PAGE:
- The effects of transcranial direct current stimulation compared to standard bupropion for the treatment of tobacco dependence: A randomized sham-controlled trial. [Journal Article]
- EPEur Psychiatry 2019 May 14; 60:41-48
- CONCLUSIONS: The 12-week tDCS had a clinically good therapeutic effect on smoking cessation and its dependency. It may be a substitute for bupropion treatment.
- Modulation of CYP450 activities in patients with type 2 diabetes. [Journal Article]
- CPClin Pharmacol Ther 2019 May 17
- We conducted a comprehensive in vivo study evaluating the influence of type 2 diabetes (T2D) on major CYP450 activities. These activities were assessed in 38 T2D and 35 non-T2D subjects after a singl…
We conducted a comprehensive in vivo study evaluating the influence of type 2 diabetes (T2D) on major CYP450 activities. These activities were assessed in 38 T2D and 35 non-T2D subjects after a single oral administration of a cocktail of probe drugs: 100mg caffeine (CYP1A2), 100mg bupropion (CYP2B6), 250mg tolbutamide (CYP2C9), 20mg omeprazole (CYP2C19), 30mg dextromethorphan (CYP2D6), 2mg midazolam (CYP3As), and 250mg chlorzoxazone (alone) (CYP2E1). Mean metabolic activity for CYP2C19, CYP2B6 and CYP3A were decreased in T2D subjects by about 46%, 45% and 38% (p<0.01), respectively. CYP1A2 and CYP2C9 activities appeared slightly increased in diabetic subjects and no difference was observed for CYP2D6 or CYP2E1 activities. Several covariables such as inflammatory markers (IL-1β, IL-6, IFN-γ and TNF-∝), genotypes, diabetes- and demographic-related factors were considered in our analyses. Our results indicate that low chronic inflammatory status associated with T2D modulates CYP450 activities in an isoform specific manner. This article is protected by copyright. All rights reserved.
- Identifying Smoking Status and Smoking Cessation Using a Data Linkage Between the Kentucky Cancer Registry and Health Claims Data. [Journal Article]
- JCJCO Clin Cancer Inform 2019; 3:1-8
- CONCLUSIONS: Augmenting KCR data with medical claims data increased capture of smoking status and use of smoking-cessation modalities. Cancer registries interested in exploring smoking status to influence treatment and research activities could consider a similar approach, particularly if their registry does not capture smoking status for a majority of patients.
- Update on drug safety evaluation of naltrexone/bupropion for the treatment of obesity. [Journal Article]
- EOExpert Opin Drug Saf 2019 May 16; :1-4
- Patient Characteristics Associated with Receipt of Prescription Weight-Management Medications Among Veterans Participating in MOVE! [Journal Article]
- OObesity (Silver Spring) 2019 May 15
- CONCLUSIONS: Of patients engaged in MOVE! in the VHA, 1.1% received WMM. WMM are underutilized among veterans. Additional research is needed to understand barriers to incorporating WMM into comprehensive obesity treatment plans.
- Pharmacokinetic interactions study between carvedilol and some antidepressants in rat liver microsomes - a comparative study. [Journal Article]
- MPMed Pharm Rep 2019; 92(2):158-164
- CONCLUSIONS: The co-administration of tested antidepressants led to a significant alteration of carvedilol's metabolism in vitro. CYP2D6 inhibition is the main pharmacokinetic mechanism that can explain these drug-drug interactions, with possible clinical implications.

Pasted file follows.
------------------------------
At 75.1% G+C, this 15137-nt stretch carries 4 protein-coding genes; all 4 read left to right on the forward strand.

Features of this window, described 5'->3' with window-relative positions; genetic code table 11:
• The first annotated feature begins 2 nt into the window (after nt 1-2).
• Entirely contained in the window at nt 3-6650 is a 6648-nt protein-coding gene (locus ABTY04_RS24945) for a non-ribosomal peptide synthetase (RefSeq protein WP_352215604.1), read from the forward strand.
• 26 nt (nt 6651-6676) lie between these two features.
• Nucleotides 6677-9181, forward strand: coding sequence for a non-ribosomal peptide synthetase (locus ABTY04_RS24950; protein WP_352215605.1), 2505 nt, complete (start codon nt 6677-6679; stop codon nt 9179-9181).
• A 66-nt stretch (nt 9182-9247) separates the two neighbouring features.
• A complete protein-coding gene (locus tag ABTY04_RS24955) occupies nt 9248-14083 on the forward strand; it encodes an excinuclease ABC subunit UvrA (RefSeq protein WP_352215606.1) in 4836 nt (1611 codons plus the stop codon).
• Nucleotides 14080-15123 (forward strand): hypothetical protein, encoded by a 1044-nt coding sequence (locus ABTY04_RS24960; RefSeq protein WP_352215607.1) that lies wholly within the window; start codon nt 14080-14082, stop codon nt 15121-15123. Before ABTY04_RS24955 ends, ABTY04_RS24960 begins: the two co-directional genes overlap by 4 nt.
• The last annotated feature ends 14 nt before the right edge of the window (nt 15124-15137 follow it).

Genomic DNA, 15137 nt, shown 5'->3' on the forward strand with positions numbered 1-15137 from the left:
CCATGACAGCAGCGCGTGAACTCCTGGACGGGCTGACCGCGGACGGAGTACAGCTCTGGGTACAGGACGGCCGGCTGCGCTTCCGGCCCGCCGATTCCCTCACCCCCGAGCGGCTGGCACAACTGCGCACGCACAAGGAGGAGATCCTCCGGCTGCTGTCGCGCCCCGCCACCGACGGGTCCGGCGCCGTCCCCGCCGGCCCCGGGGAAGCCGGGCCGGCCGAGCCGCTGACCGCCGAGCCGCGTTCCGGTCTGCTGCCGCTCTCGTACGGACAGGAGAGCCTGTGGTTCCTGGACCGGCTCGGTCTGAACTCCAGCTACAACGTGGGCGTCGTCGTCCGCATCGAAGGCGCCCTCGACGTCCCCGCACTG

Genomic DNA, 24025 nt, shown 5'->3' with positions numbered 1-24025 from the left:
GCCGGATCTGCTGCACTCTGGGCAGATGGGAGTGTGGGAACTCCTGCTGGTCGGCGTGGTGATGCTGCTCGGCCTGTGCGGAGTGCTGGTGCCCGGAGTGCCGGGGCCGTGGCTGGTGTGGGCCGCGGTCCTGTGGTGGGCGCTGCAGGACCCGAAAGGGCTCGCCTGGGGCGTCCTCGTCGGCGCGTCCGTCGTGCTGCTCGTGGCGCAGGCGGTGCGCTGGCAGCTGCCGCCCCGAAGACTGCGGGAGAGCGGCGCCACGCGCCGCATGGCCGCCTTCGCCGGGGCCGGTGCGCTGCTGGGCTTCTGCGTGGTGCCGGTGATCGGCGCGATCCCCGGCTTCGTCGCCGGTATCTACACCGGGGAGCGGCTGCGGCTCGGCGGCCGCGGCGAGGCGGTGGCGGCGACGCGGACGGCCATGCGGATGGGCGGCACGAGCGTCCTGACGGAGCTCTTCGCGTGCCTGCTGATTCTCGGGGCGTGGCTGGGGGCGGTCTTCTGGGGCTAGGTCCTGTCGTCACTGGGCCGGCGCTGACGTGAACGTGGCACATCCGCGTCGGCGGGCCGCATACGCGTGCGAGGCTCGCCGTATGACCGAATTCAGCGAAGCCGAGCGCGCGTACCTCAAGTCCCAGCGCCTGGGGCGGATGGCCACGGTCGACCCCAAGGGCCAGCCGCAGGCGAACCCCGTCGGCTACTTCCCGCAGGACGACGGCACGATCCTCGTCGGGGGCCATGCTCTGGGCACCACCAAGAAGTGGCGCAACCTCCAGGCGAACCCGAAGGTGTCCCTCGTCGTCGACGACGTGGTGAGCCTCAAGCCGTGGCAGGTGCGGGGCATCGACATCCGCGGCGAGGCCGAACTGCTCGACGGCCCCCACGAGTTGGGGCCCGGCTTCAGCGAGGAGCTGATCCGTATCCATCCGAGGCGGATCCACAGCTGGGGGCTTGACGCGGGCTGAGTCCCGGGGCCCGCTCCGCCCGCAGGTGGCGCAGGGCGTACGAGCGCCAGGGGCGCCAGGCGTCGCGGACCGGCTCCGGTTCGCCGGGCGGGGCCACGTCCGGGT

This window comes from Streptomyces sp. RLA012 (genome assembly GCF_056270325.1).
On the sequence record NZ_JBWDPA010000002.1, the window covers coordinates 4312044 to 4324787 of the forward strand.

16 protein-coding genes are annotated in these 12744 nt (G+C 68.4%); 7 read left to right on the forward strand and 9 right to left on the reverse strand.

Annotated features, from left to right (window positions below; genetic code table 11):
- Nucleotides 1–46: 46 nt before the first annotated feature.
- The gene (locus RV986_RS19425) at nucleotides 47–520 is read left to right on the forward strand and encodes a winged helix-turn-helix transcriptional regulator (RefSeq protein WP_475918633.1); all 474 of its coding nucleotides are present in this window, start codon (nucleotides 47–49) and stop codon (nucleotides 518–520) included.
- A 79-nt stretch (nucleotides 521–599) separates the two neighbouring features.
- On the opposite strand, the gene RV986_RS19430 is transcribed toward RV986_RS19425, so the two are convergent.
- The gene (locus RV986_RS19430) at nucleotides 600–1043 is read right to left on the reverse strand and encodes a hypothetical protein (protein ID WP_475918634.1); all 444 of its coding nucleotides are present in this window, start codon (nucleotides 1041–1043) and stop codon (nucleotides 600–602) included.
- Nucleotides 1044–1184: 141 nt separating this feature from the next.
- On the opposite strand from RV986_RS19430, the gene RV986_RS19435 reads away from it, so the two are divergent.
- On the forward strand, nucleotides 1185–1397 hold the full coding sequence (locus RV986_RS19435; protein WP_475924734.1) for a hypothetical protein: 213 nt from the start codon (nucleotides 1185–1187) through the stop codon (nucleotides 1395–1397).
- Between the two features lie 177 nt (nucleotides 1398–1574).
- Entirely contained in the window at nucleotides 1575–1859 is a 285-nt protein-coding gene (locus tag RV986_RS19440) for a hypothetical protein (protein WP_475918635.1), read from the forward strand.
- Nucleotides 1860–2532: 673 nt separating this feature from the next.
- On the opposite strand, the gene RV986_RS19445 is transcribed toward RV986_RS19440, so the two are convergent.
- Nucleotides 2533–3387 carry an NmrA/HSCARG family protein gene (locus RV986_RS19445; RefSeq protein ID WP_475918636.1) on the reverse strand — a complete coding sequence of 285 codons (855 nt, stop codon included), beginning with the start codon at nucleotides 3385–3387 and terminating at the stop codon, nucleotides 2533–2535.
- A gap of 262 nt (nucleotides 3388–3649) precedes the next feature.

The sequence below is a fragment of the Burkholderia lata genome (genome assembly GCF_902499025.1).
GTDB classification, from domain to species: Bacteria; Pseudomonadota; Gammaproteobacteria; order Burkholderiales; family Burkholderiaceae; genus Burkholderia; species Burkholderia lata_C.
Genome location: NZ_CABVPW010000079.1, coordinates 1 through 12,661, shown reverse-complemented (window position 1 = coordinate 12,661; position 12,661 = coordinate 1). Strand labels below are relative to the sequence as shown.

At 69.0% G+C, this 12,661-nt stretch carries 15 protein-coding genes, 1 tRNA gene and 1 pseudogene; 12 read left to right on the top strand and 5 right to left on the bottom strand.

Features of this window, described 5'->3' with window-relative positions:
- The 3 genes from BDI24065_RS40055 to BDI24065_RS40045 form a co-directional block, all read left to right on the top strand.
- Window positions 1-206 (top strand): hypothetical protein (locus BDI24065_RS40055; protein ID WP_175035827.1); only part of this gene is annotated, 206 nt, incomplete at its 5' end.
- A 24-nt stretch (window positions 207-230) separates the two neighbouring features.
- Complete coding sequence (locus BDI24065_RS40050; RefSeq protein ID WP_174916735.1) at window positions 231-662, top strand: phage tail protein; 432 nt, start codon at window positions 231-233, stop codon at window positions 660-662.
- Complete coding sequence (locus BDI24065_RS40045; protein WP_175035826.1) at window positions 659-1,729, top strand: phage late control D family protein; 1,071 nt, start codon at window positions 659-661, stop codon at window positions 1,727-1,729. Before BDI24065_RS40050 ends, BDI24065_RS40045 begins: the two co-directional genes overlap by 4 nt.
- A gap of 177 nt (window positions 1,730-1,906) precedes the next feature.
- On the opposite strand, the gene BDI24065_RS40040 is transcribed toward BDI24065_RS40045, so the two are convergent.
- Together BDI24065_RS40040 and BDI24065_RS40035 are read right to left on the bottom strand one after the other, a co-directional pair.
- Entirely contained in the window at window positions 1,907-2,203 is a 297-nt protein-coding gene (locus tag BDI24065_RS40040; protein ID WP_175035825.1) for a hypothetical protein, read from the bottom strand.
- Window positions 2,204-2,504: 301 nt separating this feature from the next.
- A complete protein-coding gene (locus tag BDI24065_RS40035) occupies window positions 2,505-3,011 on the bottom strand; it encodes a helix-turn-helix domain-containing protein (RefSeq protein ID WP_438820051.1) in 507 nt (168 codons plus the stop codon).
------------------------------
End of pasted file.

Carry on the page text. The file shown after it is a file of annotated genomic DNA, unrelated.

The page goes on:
- Bupropion, a possible antidepressant without negative effects on alcohol relapse. [Journal Article]
- ENEur Neuropsychopharmacol 2019 May 04
- CONCLUSIONS: our results suggest that SSRIs can negatively impact alcohol consumption in relapse while SNDRIs have no effects. The observed increase in alcohol consumption are accompanied by functional alterations in the glutamatergic and endocannabinoid systems. This finding could open new strategies for the treatment of depression in patients with alcohol use disorders.
- Cardiovascular Risk Reduction Associated with Pharmacological Weight Loss: A Meta-Analysis. [Journal Article]
- IJInt J Clin Res Trials 2019; 4(1)
- CONCLUSIONS: Our study demonstrated the favorable and significant effect of pharmacological weight reduction strategies on weight loss, blood pressure reduction, glycemic control (A1C reduction), and CVD mortality.While weight loss without pharmacological means has been shown to reduce CVD risk, the mechanism by which weight loss medications impact CVD risk reduction could be a direct effect of these agents or merely an effect of weight reduction itself. Weight loss has been noted to modify risk factors via improving insulin sensitivity, reducing inflammation, decreasing blood pressure and modifying the lipid profile, In addition, the mechanism of action of the medications are not directly anti-inflammatory, and do not directly modify insulin sensitivity, blood pressure or the lipid profile. Thus, it is most likely that the benefit on cardiovascular disease from these therapies is via weight reduction and not direct medication effect.Given the limited efficacy of the lifestyle modification on sustained weight loss and the surgical risk and limited availability of bariatric surgical options. Our data suggests pharmacological weight loss therapy may be a valuable treatment option to reduce CVD risk in obese patients. Further research is needed to clarify the effects these therapies on overall mortality and evaluate the mechanisms by which these medications reduce CVD risk factors and mortality.